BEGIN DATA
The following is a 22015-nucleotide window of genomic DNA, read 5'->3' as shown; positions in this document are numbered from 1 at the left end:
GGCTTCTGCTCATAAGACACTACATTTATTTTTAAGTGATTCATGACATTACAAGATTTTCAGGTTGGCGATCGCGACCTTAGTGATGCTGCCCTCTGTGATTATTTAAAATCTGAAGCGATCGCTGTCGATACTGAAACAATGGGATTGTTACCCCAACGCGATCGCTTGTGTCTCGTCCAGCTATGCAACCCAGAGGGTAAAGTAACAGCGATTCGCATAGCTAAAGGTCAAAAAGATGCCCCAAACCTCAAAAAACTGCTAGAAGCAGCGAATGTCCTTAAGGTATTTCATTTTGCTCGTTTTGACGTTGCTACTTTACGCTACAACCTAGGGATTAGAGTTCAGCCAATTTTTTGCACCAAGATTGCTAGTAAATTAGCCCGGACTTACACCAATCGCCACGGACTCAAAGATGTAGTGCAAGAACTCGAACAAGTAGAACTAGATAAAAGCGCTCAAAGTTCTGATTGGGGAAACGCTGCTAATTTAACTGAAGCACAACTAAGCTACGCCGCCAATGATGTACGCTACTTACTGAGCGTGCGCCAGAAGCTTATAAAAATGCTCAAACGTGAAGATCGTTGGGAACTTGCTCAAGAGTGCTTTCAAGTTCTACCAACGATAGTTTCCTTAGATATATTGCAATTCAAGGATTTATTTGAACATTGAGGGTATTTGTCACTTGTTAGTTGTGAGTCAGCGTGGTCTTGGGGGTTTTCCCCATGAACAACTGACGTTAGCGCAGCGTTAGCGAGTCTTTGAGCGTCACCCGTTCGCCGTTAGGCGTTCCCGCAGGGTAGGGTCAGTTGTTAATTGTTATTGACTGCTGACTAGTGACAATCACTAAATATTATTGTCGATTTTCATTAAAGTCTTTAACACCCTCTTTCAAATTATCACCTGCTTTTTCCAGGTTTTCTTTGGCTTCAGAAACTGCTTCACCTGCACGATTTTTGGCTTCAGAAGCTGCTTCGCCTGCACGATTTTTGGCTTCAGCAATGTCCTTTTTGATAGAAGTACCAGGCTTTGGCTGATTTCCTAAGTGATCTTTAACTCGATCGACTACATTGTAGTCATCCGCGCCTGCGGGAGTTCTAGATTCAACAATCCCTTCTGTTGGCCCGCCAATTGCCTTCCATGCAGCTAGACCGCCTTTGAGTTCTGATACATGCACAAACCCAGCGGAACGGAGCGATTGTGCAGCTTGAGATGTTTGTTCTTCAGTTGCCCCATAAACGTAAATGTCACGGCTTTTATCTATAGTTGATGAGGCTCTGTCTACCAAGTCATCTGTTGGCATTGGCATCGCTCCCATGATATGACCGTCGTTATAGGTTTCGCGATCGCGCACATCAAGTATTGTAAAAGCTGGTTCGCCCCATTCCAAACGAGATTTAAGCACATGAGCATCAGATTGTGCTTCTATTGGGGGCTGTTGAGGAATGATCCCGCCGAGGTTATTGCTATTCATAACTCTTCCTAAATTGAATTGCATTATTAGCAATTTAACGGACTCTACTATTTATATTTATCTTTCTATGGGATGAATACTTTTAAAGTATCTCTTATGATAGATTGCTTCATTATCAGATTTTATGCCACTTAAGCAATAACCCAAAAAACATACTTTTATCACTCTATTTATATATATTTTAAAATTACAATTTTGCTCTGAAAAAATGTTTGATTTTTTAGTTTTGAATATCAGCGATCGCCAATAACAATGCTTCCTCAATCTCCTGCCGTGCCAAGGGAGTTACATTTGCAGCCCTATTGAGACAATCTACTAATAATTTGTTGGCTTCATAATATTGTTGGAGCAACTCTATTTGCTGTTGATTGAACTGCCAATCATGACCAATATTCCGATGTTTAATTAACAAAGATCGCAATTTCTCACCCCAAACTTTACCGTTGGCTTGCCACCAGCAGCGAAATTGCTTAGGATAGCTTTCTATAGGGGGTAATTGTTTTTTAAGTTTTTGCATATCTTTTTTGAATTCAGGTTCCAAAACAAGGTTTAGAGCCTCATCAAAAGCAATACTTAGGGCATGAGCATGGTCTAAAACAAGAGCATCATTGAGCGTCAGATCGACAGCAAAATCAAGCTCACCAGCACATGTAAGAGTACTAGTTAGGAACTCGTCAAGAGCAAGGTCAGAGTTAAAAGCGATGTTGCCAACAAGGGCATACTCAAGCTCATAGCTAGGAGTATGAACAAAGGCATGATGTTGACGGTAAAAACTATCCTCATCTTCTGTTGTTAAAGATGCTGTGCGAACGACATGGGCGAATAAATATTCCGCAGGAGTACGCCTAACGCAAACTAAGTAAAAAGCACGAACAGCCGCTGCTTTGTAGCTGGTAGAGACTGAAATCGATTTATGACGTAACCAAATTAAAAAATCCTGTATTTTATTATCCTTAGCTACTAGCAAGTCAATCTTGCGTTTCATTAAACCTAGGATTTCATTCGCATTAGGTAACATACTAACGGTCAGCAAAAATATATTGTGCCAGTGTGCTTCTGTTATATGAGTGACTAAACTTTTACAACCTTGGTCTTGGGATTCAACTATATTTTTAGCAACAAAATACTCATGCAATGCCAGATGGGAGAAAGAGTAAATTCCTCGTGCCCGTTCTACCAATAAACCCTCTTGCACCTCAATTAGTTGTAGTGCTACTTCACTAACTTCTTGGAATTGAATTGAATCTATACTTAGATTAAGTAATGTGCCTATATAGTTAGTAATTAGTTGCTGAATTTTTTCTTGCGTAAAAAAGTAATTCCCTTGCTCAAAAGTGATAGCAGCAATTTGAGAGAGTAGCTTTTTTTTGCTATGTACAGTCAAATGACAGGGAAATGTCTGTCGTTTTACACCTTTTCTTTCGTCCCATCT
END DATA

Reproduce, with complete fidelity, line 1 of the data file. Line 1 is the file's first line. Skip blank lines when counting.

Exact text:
The following is a 22015-nucleotide window of genomic DNA, read 5'->3' as shown; positions in this document are numbered from 1 at the left end: